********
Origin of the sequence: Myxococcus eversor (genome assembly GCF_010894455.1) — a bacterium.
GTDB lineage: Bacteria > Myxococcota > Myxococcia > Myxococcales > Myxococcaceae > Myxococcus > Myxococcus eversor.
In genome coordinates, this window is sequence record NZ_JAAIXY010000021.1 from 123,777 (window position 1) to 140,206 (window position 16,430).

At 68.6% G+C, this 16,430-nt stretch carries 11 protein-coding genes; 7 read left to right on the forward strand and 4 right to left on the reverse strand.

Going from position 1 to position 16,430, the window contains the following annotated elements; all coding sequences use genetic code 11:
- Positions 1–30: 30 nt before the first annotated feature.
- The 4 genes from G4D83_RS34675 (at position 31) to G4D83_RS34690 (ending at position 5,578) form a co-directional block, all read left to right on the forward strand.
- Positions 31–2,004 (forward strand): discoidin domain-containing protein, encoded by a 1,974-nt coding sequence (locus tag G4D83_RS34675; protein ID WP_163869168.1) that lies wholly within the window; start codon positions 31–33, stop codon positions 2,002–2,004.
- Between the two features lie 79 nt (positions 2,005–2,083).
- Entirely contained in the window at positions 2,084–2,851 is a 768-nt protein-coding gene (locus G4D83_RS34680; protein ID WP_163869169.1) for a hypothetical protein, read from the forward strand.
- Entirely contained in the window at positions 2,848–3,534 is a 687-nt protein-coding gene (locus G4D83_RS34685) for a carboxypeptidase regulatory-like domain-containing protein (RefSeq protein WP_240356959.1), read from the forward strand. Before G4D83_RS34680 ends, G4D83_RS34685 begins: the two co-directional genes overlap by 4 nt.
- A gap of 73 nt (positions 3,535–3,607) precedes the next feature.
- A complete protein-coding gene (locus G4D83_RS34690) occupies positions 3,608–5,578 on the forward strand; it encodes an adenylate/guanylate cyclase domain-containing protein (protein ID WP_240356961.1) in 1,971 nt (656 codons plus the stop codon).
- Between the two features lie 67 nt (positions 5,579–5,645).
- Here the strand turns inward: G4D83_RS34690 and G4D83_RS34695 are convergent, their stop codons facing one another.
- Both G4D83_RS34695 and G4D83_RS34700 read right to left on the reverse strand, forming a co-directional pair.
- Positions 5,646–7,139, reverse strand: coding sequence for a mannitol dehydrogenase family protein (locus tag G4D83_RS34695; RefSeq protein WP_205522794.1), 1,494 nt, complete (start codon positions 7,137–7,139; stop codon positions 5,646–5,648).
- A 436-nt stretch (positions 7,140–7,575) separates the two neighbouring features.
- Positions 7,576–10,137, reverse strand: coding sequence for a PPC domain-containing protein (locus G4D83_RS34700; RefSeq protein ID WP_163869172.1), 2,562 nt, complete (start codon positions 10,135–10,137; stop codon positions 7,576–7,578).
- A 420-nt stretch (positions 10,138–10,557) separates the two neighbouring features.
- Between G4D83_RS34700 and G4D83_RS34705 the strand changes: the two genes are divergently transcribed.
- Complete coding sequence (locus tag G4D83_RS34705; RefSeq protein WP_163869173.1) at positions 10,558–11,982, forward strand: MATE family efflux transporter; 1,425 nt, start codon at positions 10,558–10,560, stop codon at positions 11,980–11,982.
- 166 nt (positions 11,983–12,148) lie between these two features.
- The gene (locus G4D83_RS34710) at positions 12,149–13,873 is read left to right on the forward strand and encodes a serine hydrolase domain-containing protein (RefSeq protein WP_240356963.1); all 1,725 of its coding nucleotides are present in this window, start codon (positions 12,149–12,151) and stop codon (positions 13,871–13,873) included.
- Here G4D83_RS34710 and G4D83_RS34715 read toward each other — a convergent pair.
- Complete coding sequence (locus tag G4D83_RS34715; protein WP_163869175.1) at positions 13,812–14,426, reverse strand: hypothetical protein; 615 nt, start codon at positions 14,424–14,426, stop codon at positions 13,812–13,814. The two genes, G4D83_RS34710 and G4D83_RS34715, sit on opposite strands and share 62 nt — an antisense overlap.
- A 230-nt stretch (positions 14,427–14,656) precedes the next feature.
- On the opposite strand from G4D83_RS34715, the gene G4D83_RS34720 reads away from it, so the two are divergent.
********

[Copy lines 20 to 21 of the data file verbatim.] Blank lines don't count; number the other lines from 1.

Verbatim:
- A 420-nt stretch (positions 10,138–10,557) separates the two neighbouring features.
- Between G4D83_RS34700 and G4D83_RS34705 the strand changes: the two genes are divergently transcribed.